“Yeah, that doesn’t look right.”
It’s that familiar moment for me and my dad—the trail’s petering out. It’s happened in all kinds of mountains, and now here, at The Nature Conservancy’s Barton Creek Habitat Preserve, almost within shouting distance of a Subway franchise. But when you’re out here, you’d never know that you’re twenty minutes from downtown Austin. We’re in a green cocoon. That’s the Texas Hill Country—little treasures.
The usual drill—Dad goes back to look for the real trail; meanwhile I’m psyched to be off-trail. “Dad, be reasonable. Let’s struggle through these wall-like stands of cedars.” Or in past scenarios, “through this trackless, unending swamp / precipitous, Escher-like boulder field.”
This time, the trail really is gone. We whiplash fifty feet through the cedar limbs to Barton Creek. I look back. “Should we walk along the bank, or in the creek?”
This is the beautiful moment: “Well, which one is going to do the least damage?” Dad asks. “We don’t want to erode the bank. But any footprints we leave in the creekbed will wash out with the first rain.”
My dad always taught me to be a thoughtful participant in nature, from the time my brother and I were still in larval stages, playing in the woods behind our house. He made sure we knew to carefully tilt up the rocks we wanted to look under—otherwise we’d crush the bugs living under there. Or that if we climbed an oak tree, we shouldn’t knock any branches off; the open wound attracts the sap beetles that carry the fungal disease oak wilt.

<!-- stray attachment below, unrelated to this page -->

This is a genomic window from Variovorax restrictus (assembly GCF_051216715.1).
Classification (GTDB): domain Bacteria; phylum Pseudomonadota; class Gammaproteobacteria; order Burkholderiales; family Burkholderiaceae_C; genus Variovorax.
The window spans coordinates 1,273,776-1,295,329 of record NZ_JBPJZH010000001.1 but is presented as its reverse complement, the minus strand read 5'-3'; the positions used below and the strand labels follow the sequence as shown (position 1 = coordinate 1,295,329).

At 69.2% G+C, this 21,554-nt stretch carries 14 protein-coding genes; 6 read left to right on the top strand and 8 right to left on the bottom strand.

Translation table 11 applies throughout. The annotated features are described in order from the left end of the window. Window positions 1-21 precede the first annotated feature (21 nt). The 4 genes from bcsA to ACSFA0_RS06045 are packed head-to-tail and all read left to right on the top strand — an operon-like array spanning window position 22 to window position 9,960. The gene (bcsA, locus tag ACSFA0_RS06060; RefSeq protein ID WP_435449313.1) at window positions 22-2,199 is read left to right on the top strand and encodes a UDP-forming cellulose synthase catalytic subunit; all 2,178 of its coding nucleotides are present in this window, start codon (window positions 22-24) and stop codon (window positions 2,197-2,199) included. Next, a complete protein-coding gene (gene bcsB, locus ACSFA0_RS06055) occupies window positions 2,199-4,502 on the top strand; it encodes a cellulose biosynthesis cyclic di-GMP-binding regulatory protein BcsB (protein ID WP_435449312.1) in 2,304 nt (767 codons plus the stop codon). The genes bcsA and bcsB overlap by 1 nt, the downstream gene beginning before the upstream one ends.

He taught me that everybody has an effect on our natural world, even me, just a little kid. And that even me, a little kid, could—and should—do things to love and protect the woods. It wasn’t very long after I learned how to pee indoors that I learned not to pee within 300 feet of a natural water source.
We started off just wading in the creek, but it kept getting deeper until we were walking in up-to-our-necks water, with the camera held over our heads, Heart of Darkness-style. The water was perfect, and down at water-level, we got to see several species of fish, a Great Blue Heron, and a nest full of heron chicks. It was another slightly ridiculous mini-adventure in the outdoors with my dad.
“Now you know what I want for every Fathers’ Day until I’m 105,” he says. “After that, just roll me out onto the lawn. This is one of those things I’ll remember as long as I remember things.”
June 17, 2011
By Matt Vale